The only certainty in Clement’s mind was the fact that this weekend’s final was going to be an emotional and spine-tingling affair for the players as they compete in front of 27,000 fans, most of whom will be wearing the blue of the home team.

Clement added:  “Davis Cup is a different atmosphere. But I don't feel my players are frightened by anything. On the contrary, they're very excited.

“What will be even more exciting will be to see the stadium totally full with the crowd. It's going to be totally different, for all of us, for the players, and the Swiss players, too.”

The final starts on Friday 21 November at 2pm local time (1pm GMT).

Date: 19th November 2014, Source: Davis Cup

Federer and Wawrinka play down London row

With the Davis Cup final against France looming, Roger Federer and his Swiss team mate Stan Wawrinka on Tuesday played down talk of an internal row, sparked by the pair's fiery clash at the ATP World Tour Finals last week.

During their semi-final encounter in London, which Federer won 4-6, 7-5, 7-6(6), TV footage showed Wawrinka asking Federer’s box to keep quiet between serves and complaining to chair umpire Cedric Mourier that his opponent's wife Mirka had heckled him.

Both players, however, talked down the incident at a news conference in Lille, where the Davis Cup final will be played on clay from Friday to Sunday.

"We had a conversation after the match. Everything's totally relaxed about the situation. We're old enough. We have Severin (Luthi) as a coach and Davis Cup captain and friend who was there, as well,” Federer said.

"I just wanted to see if there was any hard feelings because it was probably one of the loudest moments of the match, around 5-4, 5-5 score. Clearly a lot of noise.

"Yeah, like I said, there's no hard feelings whatsoever. We're having a good time here. We are friends, not enemies. But obviously it was maybe one of those moments, heat-of-the-moment situation.”

Wawrinka said: “I think first thing, we had no problem together. We talked about that already straight after the match. Not only about that, about many things. We know how to deal when we have a small thing like that.

"There's not much to say because it's become a big deal because of the press, because of you. But for us it's nothing really. It took us five minutes to talk about that and to think about the next main goal that we have - the Davis Cup this weekend."

Date: 18th November 2014, Source: Reuters

Federer in Davis Cup fitness battle

Switzerland's hopes of a first ever Davis Cup win lay in the balance on Monday as the team awaited word on just how badly Roger Federer had injured his back ahead of this week's final against France in Lille.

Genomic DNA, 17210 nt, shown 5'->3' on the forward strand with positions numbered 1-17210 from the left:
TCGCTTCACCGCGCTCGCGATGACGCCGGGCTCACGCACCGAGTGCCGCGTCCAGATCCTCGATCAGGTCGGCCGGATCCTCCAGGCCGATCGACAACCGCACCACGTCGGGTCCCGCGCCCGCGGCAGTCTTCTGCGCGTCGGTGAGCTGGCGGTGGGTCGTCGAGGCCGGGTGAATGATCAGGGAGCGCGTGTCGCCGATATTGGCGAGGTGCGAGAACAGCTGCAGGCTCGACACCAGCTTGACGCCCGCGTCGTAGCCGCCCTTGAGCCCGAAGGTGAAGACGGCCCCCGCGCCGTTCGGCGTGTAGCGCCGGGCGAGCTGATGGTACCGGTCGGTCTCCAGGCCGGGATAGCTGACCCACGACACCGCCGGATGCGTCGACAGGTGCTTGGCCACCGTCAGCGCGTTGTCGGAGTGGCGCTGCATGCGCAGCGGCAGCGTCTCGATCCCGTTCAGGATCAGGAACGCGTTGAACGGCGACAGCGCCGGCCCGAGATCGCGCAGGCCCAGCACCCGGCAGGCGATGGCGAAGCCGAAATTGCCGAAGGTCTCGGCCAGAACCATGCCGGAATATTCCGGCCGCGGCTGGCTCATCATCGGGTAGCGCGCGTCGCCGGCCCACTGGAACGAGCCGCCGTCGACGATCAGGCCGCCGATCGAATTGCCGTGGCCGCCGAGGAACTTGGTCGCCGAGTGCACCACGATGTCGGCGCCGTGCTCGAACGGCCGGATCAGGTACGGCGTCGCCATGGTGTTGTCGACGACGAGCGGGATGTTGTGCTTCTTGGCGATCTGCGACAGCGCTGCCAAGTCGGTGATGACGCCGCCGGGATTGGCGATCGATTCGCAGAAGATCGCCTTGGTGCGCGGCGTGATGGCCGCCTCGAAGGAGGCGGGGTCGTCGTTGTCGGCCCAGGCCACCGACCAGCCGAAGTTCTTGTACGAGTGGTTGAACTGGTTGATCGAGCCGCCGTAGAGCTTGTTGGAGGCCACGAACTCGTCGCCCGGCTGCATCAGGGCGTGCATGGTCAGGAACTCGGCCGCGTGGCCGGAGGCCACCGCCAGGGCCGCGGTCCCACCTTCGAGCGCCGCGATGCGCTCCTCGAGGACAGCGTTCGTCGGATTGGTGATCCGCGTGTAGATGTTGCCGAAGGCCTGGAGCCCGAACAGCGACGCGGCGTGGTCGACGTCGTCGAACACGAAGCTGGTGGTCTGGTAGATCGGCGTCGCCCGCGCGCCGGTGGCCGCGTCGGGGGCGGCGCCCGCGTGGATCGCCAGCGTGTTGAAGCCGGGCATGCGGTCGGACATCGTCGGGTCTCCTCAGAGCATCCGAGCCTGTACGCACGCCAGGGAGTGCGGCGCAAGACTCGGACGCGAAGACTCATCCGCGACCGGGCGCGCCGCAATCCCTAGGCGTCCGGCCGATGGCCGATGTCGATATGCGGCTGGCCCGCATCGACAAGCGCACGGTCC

The 17-time Grand Slam winner shocked thousands of fans and his opponent Novak Djokovic in London Sunday evening when he withdrew from the final of the season-ending World Tour Championship saying he was not match fit.

Ironically the player who helped inflict the back injury on the Swiss great was none other than Davis Cup teammate and close friend Stan Wawrinka.

The two played a thrilling, but punishing three hour semi-final on Saturday evening which Federer, 33, won in three gruelling sets, saving four match points along the way.

Later in an on-court interview he told a hushed crowd that he had tried everything to be able to play in the prestigious tournament.

"I tried everything I could last night and today - painkillers, rest - until the very end, but I can't compete at this level with Novak. In a final like this and at my age, it would be too risky. I hope you understand."

What was not clear, however, was just how badly injured he is. Federer has a history of back pain, but until last weekend he had been injury-free throughout a season in which he has played some superb tennis.

He is hoping that the back spasms he felt will clear over the next couple of days, allowing him to be able to begin adapting to the indoor claycourt that France as hosts have chosen for the final.

There was some astonishment in the French press over how hard Federer and Wawrinka had gone at it in London, knowing that the Davis Cup final was only a few days away.

Australian Open winner Wawrinka admitted that he could suffer psychologically and physically from the heart-breaking loss and there were unconfirmed reports of some friction between the two after the match.

Swiss press reports said that Wawrinka had been irked by someone sitting in Federer's box with suggestions it could have been his wife Mirka.

Former great and now television commentator John McEnroe, meanwhile, spoke of the two Swiss players having a long and tense discussion in the locker-room afterwards.

Whatever the truth was there, a Federer withdrawal from the Lille contest would be a huge and potentially lethal body blow to Swiss hopes.

Wawrinka at fourth is comfortably ranked above all the French players, but after him the fall off in the Swiss team is steep with Marco Chiudinelli 212th and Michael Lammer 508th.

In stark contrast it was all plain sailing for the French who are seeking a 10th Davis Cup title in all and a first since 2001.

Captain Arnaud Clement cloistered his team of Jo-Wilfried Tsonga, Gael Monfils, Richard Gasquet and reserve Gilles Simon in Bordeaux where they honed their claycourt skills away from prying eyes. Doubles specialist Julien Benneteau, who was playing in the doubles in London, was to link up with them in Lille.

Coach Lionel Roux said the team would not be distracted by the doubts surrounding Federer's participation.

"I don't think Roger's injury is too serious," he said. "If he really can't play in the Davis Cup it would be very sad. But in my view it was just preventative.